Somali pirates continued to hold captive four South Korean crew members, including the captain, despite releasing the 29,871 tonne chemical tanker Gemini on Thursday, writes Tom Leander in Hong Kong.
Owned by Singapore shipping company Glory Ship Management , Gemini was carrying crude palm oil from Indonesia when it was hijacked 215 days ago off the east African coast, according to GSM.
The company said the pirates had agreed to release all crew members on returning the ship, but released only 21 of the 25-strong crew, which included 13 seafarers from Indonesia, five from China and three from Burma.
GSM said: “We are relieved that 21 of the crew have been released and are in good health. We will expedite their speedy return home. In the meantime, we are expending all efforts to secure the release of the South Koreans still held as hostage.”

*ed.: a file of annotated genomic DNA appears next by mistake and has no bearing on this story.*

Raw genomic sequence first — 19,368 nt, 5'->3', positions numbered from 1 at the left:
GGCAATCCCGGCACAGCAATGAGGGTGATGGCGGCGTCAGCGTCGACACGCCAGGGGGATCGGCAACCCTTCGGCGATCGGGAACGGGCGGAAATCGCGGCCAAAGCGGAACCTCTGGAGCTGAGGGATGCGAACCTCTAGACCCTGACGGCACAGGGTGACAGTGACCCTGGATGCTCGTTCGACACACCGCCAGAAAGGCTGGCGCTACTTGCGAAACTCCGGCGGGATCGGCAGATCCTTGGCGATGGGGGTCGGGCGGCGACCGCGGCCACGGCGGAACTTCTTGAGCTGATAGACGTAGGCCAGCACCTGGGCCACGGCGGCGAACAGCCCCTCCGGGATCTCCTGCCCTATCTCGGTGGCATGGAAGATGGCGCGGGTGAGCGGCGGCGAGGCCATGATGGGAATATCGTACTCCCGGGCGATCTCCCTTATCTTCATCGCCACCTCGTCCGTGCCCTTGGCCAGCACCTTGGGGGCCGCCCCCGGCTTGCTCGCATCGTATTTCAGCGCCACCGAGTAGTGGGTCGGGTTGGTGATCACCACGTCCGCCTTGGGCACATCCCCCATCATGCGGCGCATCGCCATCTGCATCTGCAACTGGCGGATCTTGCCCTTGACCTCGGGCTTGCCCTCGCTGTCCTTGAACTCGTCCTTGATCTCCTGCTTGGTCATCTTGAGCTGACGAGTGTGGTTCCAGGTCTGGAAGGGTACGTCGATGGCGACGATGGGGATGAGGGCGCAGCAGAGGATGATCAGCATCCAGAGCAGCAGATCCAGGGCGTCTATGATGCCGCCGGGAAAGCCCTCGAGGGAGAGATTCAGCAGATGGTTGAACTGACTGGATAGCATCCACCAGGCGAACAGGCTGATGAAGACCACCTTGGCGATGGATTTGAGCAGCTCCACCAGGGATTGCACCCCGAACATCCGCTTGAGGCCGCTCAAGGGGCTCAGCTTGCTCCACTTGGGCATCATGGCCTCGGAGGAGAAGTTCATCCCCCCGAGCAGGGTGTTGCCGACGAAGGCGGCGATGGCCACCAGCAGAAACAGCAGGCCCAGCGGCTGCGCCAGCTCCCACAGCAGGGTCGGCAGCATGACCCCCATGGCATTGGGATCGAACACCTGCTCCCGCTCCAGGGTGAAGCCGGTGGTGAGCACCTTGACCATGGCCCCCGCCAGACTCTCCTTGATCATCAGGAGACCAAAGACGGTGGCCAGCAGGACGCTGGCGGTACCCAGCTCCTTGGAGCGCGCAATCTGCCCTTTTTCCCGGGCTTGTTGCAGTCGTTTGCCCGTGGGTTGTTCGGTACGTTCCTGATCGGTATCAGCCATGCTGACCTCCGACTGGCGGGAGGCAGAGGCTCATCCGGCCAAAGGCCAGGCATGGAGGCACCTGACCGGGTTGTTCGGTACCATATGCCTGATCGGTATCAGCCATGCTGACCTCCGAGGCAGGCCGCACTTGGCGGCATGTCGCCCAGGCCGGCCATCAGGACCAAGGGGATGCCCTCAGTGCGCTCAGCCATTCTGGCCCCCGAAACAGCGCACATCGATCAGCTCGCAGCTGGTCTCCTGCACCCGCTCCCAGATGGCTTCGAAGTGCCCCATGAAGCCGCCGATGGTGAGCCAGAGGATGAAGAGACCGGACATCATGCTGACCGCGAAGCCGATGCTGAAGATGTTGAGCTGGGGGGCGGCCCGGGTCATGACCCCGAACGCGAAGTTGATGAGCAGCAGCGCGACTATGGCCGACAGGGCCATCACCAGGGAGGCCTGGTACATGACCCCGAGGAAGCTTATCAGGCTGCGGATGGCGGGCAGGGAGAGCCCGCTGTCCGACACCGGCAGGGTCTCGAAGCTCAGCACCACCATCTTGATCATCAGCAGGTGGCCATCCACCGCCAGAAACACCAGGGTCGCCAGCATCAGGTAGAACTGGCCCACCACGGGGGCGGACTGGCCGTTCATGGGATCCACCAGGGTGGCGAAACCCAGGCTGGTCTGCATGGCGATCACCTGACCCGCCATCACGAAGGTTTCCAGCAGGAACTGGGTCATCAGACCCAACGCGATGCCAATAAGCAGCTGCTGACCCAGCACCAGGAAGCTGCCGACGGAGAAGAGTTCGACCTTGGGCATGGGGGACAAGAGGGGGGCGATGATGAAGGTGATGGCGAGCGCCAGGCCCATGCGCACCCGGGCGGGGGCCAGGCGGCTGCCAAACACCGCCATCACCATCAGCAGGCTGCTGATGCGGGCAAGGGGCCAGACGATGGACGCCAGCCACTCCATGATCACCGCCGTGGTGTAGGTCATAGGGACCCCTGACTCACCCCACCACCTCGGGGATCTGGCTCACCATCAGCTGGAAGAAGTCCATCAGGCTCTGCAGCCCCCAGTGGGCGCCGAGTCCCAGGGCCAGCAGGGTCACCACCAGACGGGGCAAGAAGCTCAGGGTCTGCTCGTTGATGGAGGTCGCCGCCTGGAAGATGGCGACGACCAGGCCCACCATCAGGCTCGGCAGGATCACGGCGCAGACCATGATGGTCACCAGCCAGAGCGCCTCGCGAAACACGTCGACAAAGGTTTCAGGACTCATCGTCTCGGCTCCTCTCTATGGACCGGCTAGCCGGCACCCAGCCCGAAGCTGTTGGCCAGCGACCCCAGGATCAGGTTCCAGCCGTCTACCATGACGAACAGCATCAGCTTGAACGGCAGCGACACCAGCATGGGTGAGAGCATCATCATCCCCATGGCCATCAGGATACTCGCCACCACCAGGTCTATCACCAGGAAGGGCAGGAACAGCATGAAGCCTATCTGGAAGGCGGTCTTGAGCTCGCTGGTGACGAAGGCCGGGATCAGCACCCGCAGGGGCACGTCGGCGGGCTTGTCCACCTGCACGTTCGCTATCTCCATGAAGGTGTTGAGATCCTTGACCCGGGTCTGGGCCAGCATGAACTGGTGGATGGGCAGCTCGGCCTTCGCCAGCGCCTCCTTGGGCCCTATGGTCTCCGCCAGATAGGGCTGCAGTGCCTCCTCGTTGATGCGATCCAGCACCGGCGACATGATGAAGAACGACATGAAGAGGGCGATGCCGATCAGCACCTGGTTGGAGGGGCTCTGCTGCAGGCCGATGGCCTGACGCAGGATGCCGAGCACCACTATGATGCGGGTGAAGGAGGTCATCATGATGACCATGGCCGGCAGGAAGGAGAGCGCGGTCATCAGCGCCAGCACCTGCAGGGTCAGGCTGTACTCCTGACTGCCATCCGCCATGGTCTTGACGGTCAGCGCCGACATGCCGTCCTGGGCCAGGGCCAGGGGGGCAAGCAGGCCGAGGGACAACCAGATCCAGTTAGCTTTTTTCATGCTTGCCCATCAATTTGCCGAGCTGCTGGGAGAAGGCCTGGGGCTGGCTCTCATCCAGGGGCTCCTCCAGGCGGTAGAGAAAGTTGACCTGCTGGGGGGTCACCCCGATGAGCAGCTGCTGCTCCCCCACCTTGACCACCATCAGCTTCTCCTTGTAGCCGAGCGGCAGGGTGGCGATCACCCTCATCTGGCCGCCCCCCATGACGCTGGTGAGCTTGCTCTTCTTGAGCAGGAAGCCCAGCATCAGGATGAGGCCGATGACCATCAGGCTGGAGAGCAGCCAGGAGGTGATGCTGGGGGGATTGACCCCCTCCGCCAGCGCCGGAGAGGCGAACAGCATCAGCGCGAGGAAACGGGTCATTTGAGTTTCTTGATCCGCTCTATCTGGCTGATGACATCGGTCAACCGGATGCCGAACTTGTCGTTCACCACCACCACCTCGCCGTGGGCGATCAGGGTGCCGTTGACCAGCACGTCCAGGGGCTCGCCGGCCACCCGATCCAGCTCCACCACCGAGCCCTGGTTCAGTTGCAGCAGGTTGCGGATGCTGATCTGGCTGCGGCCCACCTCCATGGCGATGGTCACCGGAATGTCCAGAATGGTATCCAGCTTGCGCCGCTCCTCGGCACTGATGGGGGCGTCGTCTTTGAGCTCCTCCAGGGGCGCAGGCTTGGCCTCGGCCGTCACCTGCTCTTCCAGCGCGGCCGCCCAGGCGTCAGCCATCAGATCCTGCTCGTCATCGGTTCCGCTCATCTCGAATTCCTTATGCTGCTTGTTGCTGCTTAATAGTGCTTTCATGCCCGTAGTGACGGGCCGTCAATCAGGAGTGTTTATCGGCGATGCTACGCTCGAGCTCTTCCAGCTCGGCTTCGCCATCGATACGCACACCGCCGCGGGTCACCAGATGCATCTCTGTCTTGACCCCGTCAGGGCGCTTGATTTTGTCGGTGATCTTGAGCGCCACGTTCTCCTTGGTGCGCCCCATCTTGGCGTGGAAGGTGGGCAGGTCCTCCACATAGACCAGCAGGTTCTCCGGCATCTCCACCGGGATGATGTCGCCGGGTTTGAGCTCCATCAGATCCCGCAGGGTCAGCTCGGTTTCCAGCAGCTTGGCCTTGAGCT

In a separate case, a Paris court sentenced five Somali pirates to between four and eight years in jail. French commandos arrested the men in 2008 for their role in hijacking a yacht in the Gulf of Aden and kidnapping two French citizens. A sixth man was acquitted in the case.
The men on trial were aged 21 to 36. The prosecutor asked for jail sentences between six to 16 years for attacking the yacht Carre d’As in September 2008. The pirates held Jean-Yves and Bernadette Delanne captive for 10 days and demanded a ransom payment.
The trial was the first of four, held as France steps up its drive to bring Somali pirates to justice. It plans to try 22 Somali nationals for attacking French ships near the Horn of Africa.
News of the sentencing drew a swift reaction from Giles Heimann, chair of the international shipping industry anti-piracy campaign SOS SaveOurSeafarers.
“The shipping industry organisations backing SOS SaveOurSeafarers are delighted to see the French government and judicial systems take decisive action over Somali piracy,” Mr Heimann said.